When I speak of my NICU experience, sometimes I am brushed off.
Why? Because my NICU experience wasn’t a long one. It can make others uncomfortable.
My NICU experience ended after 8 days. It didn't end in the joyous day all NICU parents look forward to for us. It was the second time that week we were told our daughter had died.
Just 7 days earlier our oldest twin didn’t make it either.
We stood there in shock as we looked around at all the isolettes filled with babies. Our monitors were silent, the screens turned off.
It was like a bad dream looking down at the tiny, fragile, body of my daughter laying there. No tubes, no monitors, just her looking just like her sister did 7 days earlier.
They carefully wrapped her in a blanket and handed her to me. I rocked her and held her close feeling her skin grow colder. I used every ounce of my will to try and warm her again, but it didn’t happen. Nurses and doctors came in and talked to us about various things. I really don’t remember much, I was too busy trying to memorize every detail of her face and hands.
I just sat there and rocked her. Rocking, rocking, rocking.
When it was finally time, I placed her back in her isolette. I didn’t really know what else to do.
What was I to do? They don’t really prepare you for this, nothing does.
I kissed her for the last time, and my husband and I left holding each other up.
I spent days in a waking coma trying to process things. Finally, I had to go through all the stuff from the hospital. All the gifts and other things sent to us.
As I was going through them, I found a green bag with Project Sweet Peas on it. At first, I had no idea what it was. As I opened it, I saw it was a memory box for our first born. It had a little hand mold in it of her hand, tiny diapers, a teddy bear with a Pregnancy and Infant Loss Awareness Ribbon t-shirt on it, forget-me-not seeds, and so much more.
My eyes welled up and I began to sob.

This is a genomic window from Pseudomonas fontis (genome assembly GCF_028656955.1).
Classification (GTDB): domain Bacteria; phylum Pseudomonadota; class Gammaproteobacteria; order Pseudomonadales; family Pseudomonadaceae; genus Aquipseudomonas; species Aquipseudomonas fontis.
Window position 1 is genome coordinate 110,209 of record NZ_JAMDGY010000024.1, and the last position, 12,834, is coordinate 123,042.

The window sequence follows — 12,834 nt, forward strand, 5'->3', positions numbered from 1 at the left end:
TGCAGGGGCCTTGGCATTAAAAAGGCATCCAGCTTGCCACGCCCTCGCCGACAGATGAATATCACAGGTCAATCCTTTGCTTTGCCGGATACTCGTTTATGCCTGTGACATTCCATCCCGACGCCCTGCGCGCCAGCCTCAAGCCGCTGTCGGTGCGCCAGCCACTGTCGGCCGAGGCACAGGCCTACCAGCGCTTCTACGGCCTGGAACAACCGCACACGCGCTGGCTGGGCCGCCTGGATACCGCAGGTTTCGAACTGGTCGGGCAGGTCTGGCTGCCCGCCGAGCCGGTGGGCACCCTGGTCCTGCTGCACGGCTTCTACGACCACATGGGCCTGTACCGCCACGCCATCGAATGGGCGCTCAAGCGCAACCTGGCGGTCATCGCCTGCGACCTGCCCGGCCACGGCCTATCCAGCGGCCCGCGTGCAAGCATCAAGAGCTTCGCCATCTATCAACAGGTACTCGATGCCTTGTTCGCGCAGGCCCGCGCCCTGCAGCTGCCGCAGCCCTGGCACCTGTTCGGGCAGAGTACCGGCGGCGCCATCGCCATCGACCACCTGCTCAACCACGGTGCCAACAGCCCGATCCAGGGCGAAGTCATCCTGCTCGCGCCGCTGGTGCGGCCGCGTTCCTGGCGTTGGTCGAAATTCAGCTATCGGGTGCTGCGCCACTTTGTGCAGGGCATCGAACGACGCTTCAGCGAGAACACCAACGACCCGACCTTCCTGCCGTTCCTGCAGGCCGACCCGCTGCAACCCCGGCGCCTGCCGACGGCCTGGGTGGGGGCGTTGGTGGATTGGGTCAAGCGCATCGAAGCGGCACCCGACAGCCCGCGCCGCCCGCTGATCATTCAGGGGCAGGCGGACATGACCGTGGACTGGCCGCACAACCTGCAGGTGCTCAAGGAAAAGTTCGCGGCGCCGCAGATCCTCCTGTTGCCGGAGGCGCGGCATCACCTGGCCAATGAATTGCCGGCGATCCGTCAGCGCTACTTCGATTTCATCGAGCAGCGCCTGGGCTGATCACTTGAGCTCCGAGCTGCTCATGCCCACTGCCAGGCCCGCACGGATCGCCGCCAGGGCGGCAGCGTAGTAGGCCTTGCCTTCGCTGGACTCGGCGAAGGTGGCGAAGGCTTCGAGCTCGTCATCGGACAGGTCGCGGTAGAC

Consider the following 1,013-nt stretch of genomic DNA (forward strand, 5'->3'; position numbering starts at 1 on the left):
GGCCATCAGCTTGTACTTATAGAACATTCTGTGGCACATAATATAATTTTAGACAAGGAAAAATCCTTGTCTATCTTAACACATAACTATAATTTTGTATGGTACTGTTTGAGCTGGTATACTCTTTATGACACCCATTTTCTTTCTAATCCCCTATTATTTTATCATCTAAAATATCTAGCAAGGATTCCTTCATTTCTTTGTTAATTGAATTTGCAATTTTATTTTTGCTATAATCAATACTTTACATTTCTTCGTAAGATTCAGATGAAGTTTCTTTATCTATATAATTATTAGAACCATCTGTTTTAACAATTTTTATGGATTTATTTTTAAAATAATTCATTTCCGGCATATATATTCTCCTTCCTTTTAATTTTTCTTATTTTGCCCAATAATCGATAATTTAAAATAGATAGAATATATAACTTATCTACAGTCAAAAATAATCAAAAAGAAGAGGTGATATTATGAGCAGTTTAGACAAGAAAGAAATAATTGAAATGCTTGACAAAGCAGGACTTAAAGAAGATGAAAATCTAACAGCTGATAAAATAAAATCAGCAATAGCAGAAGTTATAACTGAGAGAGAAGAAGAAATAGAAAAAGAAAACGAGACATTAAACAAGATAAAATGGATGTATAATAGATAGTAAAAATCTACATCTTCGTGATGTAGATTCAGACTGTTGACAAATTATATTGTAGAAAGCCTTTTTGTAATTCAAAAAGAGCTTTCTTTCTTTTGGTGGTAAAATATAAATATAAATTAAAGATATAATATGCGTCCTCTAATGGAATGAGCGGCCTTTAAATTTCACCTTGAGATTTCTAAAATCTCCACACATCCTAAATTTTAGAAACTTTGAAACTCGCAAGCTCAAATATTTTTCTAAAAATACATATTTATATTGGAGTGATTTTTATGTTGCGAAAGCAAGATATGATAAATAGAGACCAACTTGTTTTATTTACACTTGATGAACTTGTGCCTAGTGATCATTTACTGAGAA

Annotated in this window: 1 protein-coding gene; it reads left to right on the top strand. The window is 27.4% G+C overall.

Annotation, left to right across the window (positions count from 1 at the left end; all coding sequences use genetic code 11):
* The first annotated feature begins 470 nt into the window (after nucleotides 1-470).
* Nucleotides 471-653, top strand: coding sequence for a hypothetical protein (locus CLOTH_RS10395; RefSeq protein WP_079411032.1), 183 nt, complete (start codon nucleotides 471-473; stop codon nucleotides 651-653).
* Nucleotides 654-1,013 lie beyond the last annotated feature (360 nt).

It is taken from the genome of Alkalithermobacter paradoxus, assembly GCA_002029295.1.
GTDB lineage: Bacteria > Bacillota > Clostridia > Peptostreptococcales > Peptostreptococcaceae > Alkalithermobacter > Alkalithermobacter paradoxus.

It was beautiful.
I spent hours holding that teddy bear. It helped fill a gap in my arms. Pulling myself out of my funk, I decided I wanted to add some handmade items to future boxes. I began painting boxes, and filling bulbs with glitter and feathers, cutting ribbon and making PAIL (Pregnancy and infant loss awareness) ribbons. I cut out butterflies I had painted, and I cut out scraps of fabric and made scent hearts. My husband would leave for work and come home and find me at the counter still painting and crafting. He didn’t mind though, it was the first thing that had gotten me out of bed in weeks.
Little did I know at the time, that the painting and crafting was slowing helping to heal my heart.
I eventually found a card inside the box and contacted the organization that provided the box to our local hospital, Project Sweet Peas. I was put into touch with Sarah. We talked about love and loss and how healing giving back to the community could be. I talked about our first born’s box and how much it meant to me. We met in the parking lot of the mall, I wanted to drop off the things I had made.
I didn't know why, but I was nervous. I had never met anyone else who had lost their only children before. I didn’t know what to say to her in person, even though, I too had lost all my living children at the time.
It’s ok though, we really didn’t have to do much talking, I was crying mostly and we hugged a lot.
After I handed her the items I had made, she handed me a bag. I was surprised, inside was another memory box for our second born. It matched the other. My heart felt like it exploded. More tears and more hugs followed. It was that day, and through Sarah’s kindness, that I decided to become a volunteer with the organization. It was hard at first, delivering the NICU care packages and memory boxes, but I never wanted what happened to me to happen to anyone else.
Knowing I was giving families hope, and comfort when they needed it most healed me in ways I didn’t know it could.
It got me out of bed and helped me to continue my life. It gave me purpose again.
Every day I live my life, I live it for my daughters.
Every time I give back to the community, it is a tribute to their beautiful lives. As I give back, their spirits are lifted and remembered.
Almost 9 years have gone by now. I still give back and create those memories, and give hope to the families of my community. I’m no longer just a volunteer helper, I am the Division Coordinator of the very local division that gave me purpose again.
They may not know it, but they saved my life. I hope that what I have done, and continue to do, helps save someone else’s too.